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‘Star Trek Into Darkness’ Preview Report: Producer Bryan Burk Talks Promo Tour, Franchise Future

Photo of Matt Mueller By Matt Mueller | Thompson on Hollywood March 8, 2013 at 5:46PM

Friday in London, Paramount Pictures screened an extended look at "Star Trek Into Darkness" at the BFI IMAX cinema, introduced by producer Bryan Burk and including the opening 28 minutes of the film plus two other extended sequences. What they showed of J.J. Abrams’ belated sequel, which arrives four years after he rebooted the franchise with 2009’s "Star Trek," was thrilling stuff, even if you don’t count yourself a colossal (or even casual) Trekkie. That, as Burk explained in his intro to the footage, has always been their primary goal with this sequel: to make a film that appeals across the board.
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"Star Trek Into Darkness"
"Star Trek Into Darkness"


Friday in London, Paramount Pictures screened an extended look at "Star Trek Into Darkness" at the BFI IMAX cinema, introduced by producer Bryan Burk and including the opening 28 minutes of the film plus two other extended sequences. What they showed of J.J. Abrams’ belated sequel, which arrives four years after he rebooted the franchise with 2009’s "Star Trek," was thrilling stuff, even if you don’t count yourself a colossal (or even casual) Trekkie. That, as Burk explained in his intro to the footage, has always been their primary goal with this sequel: to make a film that appeals across the board.

So what did we witness? Anyone not keen on spoilers turn away now. The film kicks off with a high-octane bang and the crew of the Enterprise in the midst of a gonzo mission on a primitive planet with white-mud-caked inhabitants that ends with Kirk (Chris Pine) deciding to save the life of Spock (Zachary Quinto) while defying Star Fleet’s core principles.

Back on Earth, Kirk is stripped of his Captain’s rank while a London-based Starfleet engineer – and father with a very sick daughter – makes a Faustian pact with Benedict Cumberbatch’s villain John Harrison that results in him decimating a building in a suicide bombing. Kirk – who is shown enjoying some inter-species action with a pair of alien babes – attends an emergency meeting at Starfleet HQ, which then comes under attack from Harrison who blasts the building from a hovering craft and seemingly decimates Starfleet command.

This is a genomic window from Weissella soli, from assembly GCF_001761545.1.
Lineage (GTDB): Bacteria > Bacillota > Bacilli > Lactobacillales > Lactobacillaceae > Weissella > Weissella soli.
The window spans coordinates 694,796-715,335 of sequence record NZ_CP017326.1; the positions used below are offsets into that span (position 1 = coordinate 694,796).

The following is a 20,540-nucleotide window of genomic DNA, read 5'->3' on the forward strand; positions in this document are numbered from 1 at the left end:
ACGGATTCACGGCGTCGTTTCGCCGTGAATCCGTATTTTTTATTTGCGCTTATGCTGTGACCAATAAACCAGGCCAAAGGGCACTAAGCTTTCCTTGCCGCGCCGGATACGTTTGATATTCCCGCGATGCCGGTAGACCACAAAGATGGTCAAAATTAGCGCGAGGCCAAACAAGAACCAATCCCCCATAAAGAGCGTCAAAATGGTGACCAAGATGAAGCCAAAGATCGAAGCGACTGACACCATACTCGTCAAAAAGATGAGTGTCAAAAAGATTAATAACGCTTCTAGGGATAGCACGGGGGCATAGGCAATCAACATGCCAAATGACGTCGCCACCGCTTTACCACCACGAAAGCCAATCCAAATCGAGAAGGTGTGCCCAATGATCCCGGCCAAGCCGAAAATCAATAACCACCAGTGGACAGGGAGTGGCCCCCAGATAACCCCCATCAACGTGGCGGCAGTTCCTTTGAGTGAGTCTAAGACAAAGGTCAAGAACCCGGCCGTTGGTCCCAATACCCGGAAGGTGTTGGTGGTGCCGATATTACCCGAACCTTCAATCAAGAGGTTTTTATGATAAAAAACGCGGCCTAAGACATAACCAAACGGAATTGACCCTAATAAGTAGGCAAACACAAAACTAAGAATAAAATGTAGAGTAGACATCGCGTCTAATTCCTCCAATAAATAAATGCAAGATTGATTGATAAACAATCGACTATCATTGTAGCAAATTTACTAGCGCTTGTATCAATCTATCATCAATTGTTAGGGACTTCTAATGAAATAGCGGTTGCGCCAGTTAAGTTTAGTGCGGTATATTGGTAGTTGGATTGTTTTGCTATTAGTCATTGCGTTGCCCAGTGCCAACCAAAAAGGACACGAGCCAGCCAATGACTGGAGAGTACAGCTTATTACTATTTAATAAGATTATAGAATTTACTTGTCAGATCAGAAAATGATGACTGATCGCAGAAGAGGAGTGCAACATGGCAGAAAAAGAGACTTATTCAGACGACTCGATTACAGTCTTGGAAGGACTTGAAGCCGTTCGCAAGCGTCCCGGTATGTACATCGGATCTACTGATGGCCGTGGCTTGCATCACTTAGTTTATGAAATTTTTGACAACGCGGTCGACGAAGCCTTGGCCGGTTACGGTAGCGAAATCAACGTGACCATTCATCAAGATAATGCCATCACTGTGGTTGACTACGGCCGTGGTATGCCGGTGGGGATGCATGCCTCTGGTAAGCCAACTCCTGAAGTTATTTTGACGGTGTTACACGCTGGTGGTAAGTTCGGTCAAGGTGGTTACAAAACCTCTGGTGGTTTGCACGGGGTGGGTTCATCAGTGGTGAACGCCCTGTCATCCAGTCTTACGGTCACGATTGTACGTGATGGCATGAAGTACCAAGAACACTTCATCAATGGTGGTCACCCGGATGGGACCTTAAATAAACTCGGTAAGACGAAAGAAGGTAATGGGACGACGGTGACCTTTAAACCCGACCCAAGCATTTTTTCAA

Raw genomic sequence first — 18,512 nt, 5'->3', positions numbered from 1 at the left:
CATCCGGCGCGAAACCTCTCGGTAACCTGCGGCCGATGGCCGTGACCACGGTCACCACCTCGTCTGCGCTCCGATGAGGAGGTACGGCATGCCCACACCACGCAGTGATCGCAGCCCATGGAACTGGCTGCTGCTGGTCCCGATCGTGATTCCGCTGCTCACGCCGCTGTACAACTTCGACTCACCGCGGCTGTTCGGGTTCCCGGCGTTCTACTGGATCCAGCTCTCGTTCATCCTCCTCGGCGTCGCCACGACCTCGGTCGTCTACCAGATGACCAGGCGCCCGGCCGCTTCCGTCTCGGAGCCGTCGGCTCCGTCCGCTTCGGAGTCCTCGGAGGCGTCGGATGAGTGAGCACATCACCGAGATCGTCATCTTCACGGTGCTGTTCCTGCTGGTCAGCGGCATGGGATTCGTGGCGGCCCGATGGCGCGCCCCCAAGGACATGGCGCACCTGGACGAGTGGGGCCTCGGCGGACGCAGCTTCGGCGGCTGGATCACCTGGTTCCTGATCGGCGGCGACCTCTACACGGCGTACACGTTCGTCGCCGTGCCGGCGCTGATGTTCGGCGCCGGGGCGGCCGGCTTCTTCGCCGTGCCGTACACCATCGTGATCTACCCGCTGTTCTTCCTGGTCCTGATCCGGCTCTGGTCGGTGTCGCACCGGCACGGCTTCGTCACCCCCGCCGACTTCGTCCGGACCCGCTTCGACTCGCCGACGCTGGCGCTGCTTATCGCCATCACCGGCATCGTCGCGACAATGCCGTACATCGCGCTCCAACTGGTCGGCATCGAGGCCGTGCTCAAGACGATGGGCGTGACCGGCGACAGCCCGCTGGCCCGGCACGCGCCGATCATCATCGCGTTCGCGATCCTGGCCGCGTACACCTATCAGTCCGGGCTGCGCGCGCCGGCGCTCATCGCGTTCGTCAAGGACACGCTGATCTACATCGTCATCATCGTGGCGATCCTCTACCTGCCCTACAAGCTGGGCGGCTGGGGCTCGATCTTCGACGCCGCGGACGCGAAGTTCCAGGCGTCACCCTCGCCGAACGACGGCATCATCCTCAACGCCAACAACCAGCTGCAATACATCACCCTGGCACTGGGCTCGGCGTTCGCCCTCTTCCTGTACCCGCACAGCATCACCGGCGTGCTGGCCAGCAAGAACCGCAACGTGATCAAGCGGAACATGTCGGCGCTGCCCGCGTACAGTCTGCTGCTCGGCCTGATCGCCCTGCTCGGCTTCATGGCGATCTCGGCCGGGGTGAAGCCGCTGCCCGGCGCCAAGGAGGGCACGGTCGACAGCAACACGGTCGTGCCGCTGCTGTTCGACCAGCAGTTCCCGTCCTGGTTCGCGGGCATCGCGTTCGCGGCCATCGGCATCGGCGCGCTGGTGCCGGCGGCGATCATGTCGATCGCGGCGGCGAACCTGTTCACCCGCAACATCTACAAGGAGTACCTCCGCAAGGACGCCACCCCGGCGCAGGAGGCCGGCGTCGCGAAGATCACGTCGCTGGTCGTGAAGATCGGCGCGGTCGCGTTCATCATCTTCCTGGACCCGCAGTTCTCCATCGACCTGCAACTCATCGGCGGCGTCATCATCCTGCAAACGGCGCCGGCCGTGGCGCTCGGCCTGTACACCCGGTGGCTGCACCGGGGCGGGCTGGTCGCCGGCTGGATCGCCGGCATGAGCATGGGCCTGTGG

The essential takeaway is that "Star Trek Into Darkness" is going to be a faster, more furious action ride than the first, but without skimping on the humor or affectionate characterization that’s been key to this sci-fi franchise’s success. If they can fit all that into 28 minutes, it bodes gloriously well for the rest of the film. (The two other unrelated scenes featured a battle-scarred Enterprise being sucked into the gravitational pull of a nearby planet, with mega-mayhem aboard the ship; and Spock pursuing Harrison in a frenzied foot chase that ends atop a flying vehicle.)

Thrilling stuff, and it whetted the appetite to see the rest of the film, particularly in 3-D (today’s screening was 2-D) which Burk promises will blow our socks off in the way that "Avatar" managed and so many other tentpole blockbusters have failed. Cumberbatch seems like he’ll make an inspired villain. Is he, in fact, the fabled Khan? No one’s saying yet but with his revenge-seeking mindset against Starfleet, we’ll hazard a guess: yes.

Afterwards, we caught up with Burk, who’s part of J.J. Abrams’ Bad Robot posse and has been with him on everything from "Alias" and "Lost to Mission Impossible: Ghost Protocol." The producer is in the midst of an 11-day, 11-city world tour that kicked off in Mexico City and finishes in Tokyo, a globe-trotting blitzkrieg he says was inspired by the indefatigable Jeffrey Katzenberg at his DreamWorks pinnacle.

This article is related to: News, Star Trek Into Darkness, J.J. Abrams, J. J. Abrams, Benedict Cumberbatch, Chris Pine, Chris Pine, Zachary Quinto, News, Paramount


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Born and raised in Manhattan, Anne Thompson grew up going to the Thalia and The New Yorker and wound up at grad Cinema Studies at NYU. She worked at United Artists and Film Comment before heading west as that magazine's west coast editor. She wrote for the LA Weekly, Sight and Sound, Empire, The New York Times and Entertainment Weekly before serving as West Coast Editor of Premiere. She wrote for The Washington Post, The London Observer, Wired, More, and Vanity Fair, and did staff stints at The Hollywood Reporter and Variety. She eventually took her blog Thompson on Hollywood to Indiewire. She taught film criticism at USC Critical Studies, and continues to host the fall semester of “Sneak Previews” for UCLA Extension.